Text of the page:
Fireball death of warship, Antelope explodes
A huge burst of flames and smoke rips the heart out of the doomed ship. For the Antelope, the end is only moments away.
A huge fireball had swept through the vessel after a 500lb bomb which had failed to explode on impact blew up as a bomb disposal expert tried to make it safe. He was killed and seven other crew members were injured.
As the fires became uncontrollable, Antelope was abandoned by her crew of 175.
It was the Antelope’s fate to face the brunt of attacking Argentinian war-planes which had broken through the task force’s defensive air cover.
She responded in heroic fashion, but suffered direct hits.
BBC reporter Brian Hanrahan witnessed the attack and described the final hours of the Antelope.
‘Antelope went the way of the two other British ships lost so far, destroyed in a fire started by enemy action.
‘She was hit on Sunday afternoon when the Argentinian air force resumed its raid on San Carlos Bay. Although only a few planes broke through the defensive screen, Antelope was badly damaged.’
Describing her last moment, Hanrahan said: ‘At dawn, it was still glowing red, the side ripped open, everything above deck level reduced to mangled black metal.
‘On Monday afternoon, Antelope broke her back and as the sea rushed in a white cloud erupted, the hot metal was finally cooled.
‘The bows and stern rose from the surface and then slowly sank.’
Eight aircraft lost in battle
Eight Argentinian aircraft are now believed to have been destroyed during yesterday’s attacks on the Falklands task force, the Ministry of Defence announced today.
But a spokesman said there had been no reports of any damage to Canberra, although the Argentinian news agency Telam said she had been hit by four bombs.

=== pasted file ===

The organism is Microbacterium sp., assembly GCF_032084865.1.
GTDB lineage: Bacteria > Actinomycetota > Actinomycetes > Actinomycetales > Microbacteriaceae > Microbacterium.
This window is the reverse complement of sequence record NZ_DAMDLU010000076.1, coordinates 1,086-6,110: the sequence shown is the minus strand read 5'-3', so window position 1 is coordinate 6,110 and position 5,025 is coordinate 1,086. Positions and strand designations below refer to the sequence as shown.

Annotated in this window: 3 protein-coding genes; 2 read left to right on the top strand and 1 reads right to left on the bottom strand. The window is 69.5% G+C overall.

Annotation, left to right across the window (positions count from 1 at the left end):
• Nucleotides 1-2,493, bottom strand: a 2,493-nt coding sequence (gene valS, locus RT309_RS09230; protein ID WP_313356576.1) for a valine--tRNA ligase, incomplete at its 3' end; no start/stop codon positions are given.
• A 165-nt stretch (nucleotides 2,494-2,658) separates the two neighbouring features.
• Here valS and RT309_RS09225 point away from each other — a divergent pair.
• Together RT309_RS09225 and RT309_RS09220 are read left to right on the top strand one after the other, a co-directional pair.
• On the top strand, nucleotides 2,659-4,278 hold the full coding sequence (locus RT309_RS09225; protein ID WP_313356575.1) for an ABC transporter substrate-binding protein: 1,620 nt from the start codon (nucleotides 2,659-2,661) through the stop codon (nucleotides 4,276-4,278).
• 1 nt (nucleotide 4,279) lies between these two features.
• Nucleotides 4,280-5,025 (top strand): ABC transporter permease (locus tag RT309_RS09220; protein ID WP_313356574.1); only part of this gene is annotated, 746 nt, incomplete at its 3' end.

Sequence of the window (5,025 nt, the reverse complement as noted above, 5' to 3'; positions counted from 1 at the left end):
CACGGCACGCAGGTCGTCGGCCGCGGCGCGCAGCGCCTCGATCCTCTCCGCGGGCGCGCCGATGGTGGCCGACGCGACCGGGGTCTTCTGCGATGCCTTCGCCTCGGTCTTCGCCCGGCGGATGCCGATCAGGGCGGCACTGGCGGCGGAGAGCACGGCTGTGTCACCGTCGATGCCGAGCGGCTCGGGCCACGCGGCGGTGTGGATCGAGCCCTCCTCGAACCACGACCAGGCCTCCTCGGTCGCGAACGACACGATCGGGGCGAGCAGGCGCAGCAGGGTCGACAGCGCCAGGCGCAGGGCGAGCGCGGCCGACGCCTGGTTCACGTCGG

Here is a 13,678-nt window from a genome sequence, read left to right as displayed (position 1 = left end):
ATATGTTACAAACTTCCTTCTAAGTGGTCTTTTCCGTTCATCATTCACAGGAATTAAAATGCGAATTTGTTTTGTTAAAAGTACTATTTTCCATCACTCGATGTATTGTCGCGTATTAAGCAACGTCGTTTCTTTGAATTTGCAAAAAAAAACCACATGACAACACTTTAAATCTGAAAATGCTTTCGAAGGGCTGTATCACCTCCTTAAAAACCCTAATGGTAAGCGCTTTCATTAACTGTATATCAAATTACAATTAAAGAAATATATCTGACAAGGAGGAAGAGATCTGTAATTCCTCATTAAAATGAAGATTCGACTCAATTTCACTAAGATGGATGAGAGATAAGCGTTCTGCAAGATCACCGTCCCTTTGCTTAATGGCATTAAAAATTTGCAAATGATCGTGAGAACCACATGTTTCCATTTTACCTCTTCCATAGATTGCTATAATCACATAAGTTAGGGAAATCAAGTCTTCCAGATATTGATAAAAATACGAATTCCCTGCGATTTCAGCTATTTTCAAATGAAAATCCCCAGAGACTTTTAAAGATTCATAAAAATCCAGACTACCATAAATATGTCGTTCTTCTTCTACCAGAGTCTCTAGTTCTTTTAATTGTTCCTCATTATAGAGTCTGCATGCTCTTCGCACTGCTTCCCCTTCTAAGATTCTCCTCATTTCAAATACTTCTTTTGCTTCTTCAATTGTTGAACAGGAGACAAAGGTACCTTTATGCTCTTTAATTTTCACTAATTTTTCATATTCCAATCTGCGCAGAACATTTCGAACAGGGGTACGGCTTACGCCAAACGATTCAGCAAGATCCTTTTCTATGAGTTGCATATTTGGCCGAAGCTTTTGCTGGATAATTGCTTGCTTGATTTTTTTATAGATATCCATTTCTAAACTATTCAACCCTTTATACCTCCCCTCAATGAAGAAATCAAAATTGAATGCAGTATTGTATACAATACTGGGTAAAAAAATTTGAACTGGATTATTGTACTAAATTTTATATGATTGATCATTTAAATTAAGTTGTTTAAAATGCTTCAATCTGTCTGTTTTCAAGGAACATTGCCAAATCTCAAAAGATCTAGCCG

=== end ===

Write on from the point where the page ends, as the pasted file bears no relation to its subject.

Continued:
In a brief statement the Ministry announced renewed attacks by Royal Navy and Royal Air Force Harriers on Port Stanley airfield during yesterday’s action.
“All our aircraft returned safely,” it said. “On the ground there have been no reports of contact with Argentine forces.”
Duke shares grief
The Duke of Edinburgh has sent a telegram of sympathy to the naval city of Plymouth, now reeling from the double blow of the loss of two of its frigates, H.M.S. Ardent and H.M.S. Antelope.
The Duke’s message, sent to the Lord Mayor of Plymouth (Mr Reg Scott), arrived before news of the loss of Antelope was confirmed.
It read: “I would be grateful if you could extend my deepest sympathies to the families in Plymouth which have been bereaved as a result of the loss of H.M.S. Ardent.
“No community knows better the dangers of life at sea, and I am quite sure that the sympathy and support from all the other families will bring comfort to those in sorrow.”
Ongoing plan for updating
Portsmouth City Council hopes to take a big step forward in the world of new technology with major plans to update its computer system.
New equipment, which will speed up services for the benefit of ratepayers, is to be leased from IBM at a cost of about £1m over a five-year period.
At a meeting of the strategy sub-committee today, members were told that the present computer had reached its capacity level and could not handle any more paperwork; the new machine would have four times the memory capacity and six times the speed capacity.